a sample rate adjuster interposed between the IIR filter and the FIR filter which adjusts the sample rate for the FIR filter, the sample rate adjuster being configured to enable adjustment of the sample rate of the FIR filter by interpolating the output originating from the IIR filter, the number of data points being processed by the FIR filter exceeds the number of data points obtained from the IIR filter by a predetermined factor, thereby increasing the perceived resolution of the streaming digital data by a predetermined factor.
2. The system of claim 1, further including an output rate adjuster for processing data which is output by the FIR filter.
3. The system of claim 2, further including a sample rate adjust parameter operating through an accumulator and a data table for producing multiplication coefficients for the sample rate adjuster.
4. The system of claim 2, wherein the sample rate adjuster comprises a plurality of multipliers that multiply data obtained from the IIR filter and a summer which receives the outputs of the multipliers.
5. The system of claim 4, wherein the multipliers comprise first, second, third and fourth multipliers.
6. The system of claim 2, further including a flow control logic that operates in conjunction with and specifies a flow process for the sample rate adjuster.
Description
CROSS-REFERENCE TO RELATED APPLICATIONS

This application claims the benefit and priority of U.S. Non-Provisional patent application Ser. No. 11,490,334 filed Jul. 20, 2006 entitled ULTRASONIC DETECTION MEASUREMENT SYSTEM USING A TUNABLE DIGITAL FILTER WITH 4× INTERPOLATOR; U.S. Provisional patent application Ser. No. 60/726,798 filed Oct. 14, 2005 entitled ULTRASONIC FAULT DETECTION SYSTEM USING A HIGH DYNAMIC RANGE ANALOG TO DIGITAL CONVERSION SYSTEM; U.S. Provisional patent application Ser. No. 60/726,776, filed Oct. 14, 2005 entitled ULTRASONIC DETECTION MEASUREMENT SYSTEM USING A TUNABLE DIGITAL FILTER WITH 4× INTERPOLATOR; and U.S. Provisional patent application Ser. No. 60/726,575, filed Oct. 14, 2005 entitled DIGITAL TIME VARIABLE AMPLIFIER FOR NON-DETRUCTIVE TEST INSTRUMENT, the entire disclosures of which are incorporated herein by reference.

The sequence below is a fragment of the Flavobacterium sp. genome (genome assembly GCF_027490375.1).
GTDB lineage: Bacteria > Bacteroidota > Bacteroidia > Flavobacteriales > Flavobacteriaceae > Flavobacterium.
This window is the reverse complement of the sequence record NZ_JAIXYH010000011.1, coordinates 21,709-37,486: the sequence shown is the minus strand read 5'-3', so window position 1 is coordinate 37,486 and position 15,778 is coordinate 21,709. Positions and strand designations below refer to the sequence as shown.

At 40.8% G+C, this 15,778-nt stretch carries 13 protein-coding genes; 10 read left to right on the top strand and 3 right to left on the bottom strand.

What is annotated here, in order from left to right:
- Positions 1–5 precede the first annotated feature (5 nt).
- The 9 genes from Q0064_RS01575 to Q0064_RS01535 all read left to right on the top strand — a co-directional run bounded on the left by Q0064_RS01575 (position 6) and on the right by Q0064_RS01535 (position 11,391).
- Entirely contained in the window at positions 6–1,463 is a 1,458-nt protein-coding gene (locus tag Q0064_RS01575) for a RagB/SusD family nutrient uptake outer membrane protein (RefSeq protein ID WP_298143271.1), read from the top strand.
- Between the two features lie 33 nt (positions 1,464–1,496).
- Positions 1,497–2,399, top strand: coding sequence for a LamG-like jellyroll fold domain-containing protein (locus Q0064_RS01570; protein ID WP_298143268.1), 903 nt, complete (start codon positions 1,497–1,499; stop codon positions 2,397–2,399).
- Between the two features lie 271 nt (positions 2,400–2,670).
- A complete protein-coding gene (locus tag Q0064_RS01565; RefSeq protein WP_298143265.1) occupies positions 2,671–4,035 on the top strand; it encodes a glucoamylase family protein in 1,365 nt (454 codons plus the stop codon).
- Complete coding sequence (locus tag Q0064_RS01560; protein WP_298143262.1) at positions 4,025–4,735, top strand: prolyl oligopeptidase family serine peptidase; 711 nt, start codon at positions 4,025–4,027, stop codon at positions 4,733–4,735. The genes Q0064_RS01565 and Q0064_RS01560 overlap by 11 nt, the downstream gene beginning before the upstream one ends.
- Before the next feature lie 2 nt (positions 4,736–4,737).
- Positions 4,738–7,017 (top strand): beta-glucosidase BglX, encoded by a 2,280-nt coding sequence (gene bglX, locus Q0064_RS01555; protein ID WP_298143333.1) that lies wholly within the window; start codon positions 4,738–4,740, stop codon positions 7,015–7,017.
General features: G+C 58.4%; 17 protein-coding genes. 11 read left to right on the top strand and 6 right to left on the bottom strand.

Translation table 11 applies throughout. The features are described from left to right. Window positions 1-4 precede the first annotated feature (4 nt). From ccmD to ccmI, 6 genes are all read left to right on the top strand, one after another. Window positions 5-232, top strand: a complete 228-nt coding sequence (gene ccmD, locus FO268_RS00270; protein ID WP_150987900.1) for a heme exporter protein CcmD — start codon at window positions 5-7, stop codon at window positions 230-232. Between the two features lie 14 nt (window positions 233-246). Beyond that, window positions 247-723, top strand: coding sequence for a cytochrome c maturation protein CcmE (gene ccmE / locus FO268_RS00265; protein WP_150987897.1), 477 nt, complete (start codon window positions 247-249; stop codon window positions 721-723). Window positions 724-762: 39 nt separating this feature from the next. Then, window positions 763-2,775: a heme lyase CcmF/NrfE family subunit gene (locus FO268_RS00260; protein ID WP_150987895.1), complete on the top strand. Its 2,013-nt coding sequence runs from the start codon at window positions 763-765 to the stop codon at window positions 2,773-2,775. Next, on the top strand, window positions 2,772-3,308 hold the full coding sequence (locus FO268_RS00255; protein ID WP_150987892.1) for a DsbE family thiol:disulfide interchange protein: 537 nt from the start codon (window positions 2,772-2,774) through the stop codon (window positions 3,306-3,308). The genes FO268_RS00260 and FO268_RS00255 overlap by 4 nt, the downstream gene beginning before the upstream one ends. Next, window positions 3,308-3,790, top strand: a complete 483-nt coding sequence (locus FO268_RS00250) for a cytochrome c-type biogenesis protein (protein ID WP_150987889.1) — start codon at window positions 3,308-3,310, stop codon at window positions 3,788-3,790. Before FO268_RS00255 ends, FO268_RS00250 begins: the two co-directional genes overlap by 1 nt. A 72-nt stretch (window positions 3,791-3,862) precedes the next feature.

BACKGROUND OF THE INVENTION

The present invention relates to ultrasonic detection and measurement systems utilized to detect internal structural flaws within an object or material, for example, in such crucial structures as airline wings, by transmitting ultrasonic pulses to a target object and analyzing echo signals detected from the target object. The system and method of the invention also relate generally to systems utilized for applications such as corrosion measurements, thickness measurements and the like. More particularly, the present invention relates to a tunable digital filter with a 4× interpolator which has been adapted for such systems.